The U.S. dollar declined against its rivals on Friday. Remarkably, the currency is set for a second consecutive week of drop as news that China Evergrande Group had averted a default buoyed appetite for risky assets.
Worries over the property developer whose liabilities are equal to 2% of China’s GDP had sent investors flocking to the perceived safe-haven currencies like the greenback and government debt.
Concerns of economic contagion have seen swathes of other heavily indebted developers hit with credit rating downgrades.
The U.S. dollar index declined 0.1% to close at 93.61. This shift put it on track for a second straight week of drops.
However, the broader market narrative supported more U.S. dollar gains as surging bond yields on the back of firmer inflation expectations will likely support the dollar.
Yields on 10-year U.S. Treasury notes were close to their highest levels this year at 1.7%. Meanwhile, yield differentials between comparable U.S. and German debt held at 177 bps.
As we know, expectations increase that the U.S. Fed will be among the leaders to tighten monetary policy before other central banks. Remarkably, it is prompting investors like UBS Wealth Management to keep the greenback as the most preferred currency in its portfolio.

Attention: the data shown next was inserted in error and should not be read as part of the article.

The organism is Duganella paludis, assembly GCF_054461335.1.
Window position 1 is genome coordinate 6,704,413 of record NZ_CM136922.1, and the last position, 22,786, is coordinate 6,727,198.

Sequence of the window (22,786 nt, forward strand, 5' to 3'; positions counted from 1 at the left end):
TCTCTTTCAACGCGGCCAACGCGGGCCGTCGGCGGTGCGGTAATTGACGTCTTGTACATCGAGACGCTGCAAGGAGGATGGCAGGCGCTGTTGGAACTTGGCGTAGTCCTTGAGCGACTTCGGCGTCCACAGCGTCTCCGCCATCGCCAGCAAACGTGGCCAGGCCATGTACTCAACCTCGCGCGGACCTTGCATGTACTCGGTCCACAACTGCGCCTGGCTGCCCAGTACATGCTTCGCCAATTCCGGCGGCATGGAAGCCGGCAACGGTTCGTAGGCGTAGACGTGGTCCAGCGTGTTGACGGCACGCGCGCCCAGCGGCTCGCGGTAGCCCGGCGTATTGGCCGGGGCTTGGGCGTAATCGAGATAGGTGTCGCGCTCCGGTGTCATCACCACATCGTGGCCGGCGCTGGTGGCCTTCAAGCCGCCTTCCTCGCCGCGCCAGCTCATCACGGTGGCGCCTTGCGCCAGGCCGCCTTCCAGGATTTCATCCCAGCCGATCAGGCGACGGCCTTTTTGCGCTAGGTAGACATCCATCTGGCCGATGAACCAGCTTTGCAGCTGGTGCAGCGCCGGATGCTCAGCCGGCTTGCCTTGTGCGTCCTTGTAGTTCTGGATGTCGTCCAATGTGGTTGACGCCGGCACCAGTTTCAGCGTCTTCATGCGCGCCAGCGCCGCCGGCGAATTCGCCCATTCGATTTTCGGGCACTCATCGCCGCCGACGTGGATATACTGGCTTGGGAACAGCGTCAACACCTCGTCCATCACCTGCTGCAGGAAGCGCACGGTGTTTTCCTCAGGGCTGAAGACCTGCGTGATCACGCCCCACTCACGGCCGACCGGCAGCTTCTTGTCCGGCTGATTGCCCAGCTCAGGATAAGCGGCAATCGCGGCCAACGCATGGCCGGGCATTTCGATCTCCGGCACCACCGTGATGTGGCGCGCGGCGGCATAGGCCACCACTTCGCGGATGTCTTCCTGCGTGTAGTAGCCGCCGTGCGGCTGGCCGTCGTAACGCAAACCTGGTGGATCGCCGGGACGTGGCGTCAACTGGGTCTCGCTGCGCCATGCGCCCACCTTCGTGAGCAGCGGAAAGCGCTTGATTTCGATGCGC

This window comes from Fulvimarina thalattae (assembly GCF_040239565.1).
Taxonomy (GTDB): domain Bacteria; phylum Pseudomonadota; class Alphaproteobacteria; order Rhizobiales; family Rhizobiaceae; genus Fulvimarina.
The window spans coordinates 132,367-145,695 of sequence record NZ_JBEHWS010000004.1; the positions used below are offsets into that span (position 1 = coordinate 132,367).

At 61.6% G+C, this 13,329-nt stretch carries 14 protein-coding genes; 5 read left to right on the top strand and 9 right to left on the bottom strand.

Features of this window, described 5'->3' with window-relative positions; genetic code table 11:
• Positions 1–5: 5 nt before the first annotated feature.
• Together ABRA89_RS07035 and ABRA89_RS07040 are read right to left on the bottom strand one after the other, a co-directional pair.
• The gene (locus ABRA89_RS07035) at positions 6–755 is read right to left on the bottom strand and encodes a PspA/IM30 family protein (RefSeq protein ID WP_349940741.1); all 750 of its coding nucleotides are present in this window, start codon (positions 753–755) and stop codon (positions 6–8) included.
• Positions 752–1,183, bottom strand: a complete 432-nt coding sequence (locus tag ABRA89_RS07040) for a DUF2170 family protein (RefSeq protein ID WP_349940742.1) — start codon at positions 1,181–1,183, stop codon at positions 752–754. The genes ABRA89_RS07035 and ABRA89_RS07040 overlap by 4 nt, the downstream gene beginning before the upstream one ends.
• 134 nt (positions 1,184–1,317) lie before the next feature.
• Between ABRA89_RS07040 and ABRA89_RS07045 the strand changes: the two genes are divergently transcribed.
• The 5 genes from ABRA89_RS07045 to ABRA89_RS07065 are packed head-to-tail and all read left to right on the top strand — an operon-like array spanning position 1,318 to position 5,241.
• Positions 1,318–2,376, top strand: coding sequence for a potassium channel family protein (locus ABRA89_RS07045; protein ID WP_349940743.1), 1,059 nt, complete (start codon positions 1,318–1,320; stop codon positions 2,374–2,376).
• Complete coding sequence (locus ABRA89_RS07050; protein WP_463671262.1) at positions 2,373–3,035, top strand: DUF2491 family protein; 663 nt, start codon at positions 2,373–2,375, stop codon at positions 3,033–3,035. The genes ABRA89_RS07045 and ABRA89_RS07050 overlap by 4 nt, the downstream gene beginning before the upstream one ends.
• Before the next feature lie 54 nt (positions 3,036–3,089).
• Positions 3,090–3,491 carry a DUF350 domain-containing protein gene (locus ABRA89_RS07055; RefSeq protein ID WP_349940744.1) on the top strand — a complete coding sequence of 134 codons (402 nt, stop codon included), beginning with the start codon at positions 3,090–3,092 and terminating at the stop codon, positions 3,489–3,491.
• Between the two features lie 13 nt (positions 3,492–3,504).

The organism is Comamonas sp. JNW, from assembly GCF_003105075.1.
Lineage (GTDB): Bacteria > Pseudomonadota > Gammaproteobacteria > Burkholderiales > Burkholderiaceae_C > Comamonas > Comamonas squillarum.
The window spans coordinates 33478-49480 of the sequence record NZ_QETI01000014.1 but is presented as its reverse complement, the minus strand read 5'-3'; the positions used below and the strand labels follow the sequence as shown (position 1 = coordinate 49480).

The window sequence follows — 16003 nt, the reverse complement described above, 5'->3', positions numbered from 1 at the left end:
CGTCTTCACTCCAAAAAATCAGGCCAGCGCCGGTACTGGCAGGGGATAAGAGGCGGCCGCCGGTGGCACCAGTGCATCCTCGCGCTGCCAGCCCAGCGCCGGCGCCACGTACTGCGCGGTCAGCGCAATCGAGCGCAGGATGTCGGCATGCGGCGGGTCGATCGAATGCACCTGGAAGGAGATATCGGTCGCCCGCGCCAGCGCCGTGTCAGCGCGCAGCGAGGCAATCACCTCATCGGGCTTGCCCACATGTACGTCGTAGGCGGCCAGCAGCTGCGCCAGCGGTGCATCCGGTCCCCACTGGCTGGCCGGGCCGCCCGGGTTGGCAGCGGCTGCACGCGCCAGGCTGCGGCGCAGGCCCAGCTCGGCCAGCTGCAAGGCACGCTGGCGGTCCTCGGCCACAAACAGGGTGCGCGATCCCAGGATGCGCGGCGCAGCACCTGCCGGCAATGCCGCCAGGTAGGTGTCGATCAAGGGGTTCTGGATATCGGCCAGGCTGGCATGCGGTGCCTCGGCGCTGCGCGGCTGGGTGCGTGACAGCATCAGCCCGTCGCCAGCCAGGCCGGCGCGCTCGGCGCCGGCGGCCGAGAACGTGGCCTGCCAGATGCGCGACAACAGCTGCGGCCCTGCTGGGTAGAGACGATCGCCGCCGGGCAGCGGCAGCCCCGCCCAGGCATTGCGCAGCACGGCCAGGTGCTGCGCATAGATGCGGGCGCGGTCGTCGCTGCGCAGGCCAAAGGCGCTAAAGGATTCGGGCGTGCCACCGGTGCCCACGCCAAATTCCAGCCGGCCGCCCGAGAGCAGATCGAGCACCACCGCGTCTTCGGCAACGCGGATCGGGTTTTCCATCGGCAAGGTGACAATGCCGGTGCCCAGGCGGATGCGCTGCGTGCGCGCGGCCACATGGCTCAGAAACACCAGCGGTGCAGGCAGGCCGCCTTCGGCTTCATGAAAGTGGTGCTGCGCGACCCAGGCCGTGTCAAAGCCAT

The Reserve Bank of Australia Had Stepped in To Defend Its Yield Target for The First Time in 8 Months
Additionally, the risk-sensitive currency, the Australian dollar, was at $0.7498, off Thursday’s three-month high. Action from the Reserve Bank of Australia (RBA) to stem a bond sell-off outweighed the news of the lift of the Chine-exposed currency from Evergrande, as well as the pause in energy price rises.
On Friday, the Reserve Bank of Australia reported it had stepped in to defend its yield target for the first time in 8 months. The bank spent A$1 billion ($750 million) to dampen an aggressive bonds sell-off.
Besides, the euro slightly changed at $1.1627. Meanwhile, the safe-haven Japanese yen wobbled within sight of its multi-year lows. The USD/JPY pair held at 114.01 yen, compared with 114.69 earlier in the week, a four-year low.
Remarkably, better jobs and housing data and surging U.S. Treasury yields helped the dollar to climb.
The British sterling against the dollar stood at $1.3784, also off a month high hit earlier in the week.
Brent crude, which had surged above $86 dollars a barrel on Thursday, declined late in the day and was last at $84.66.
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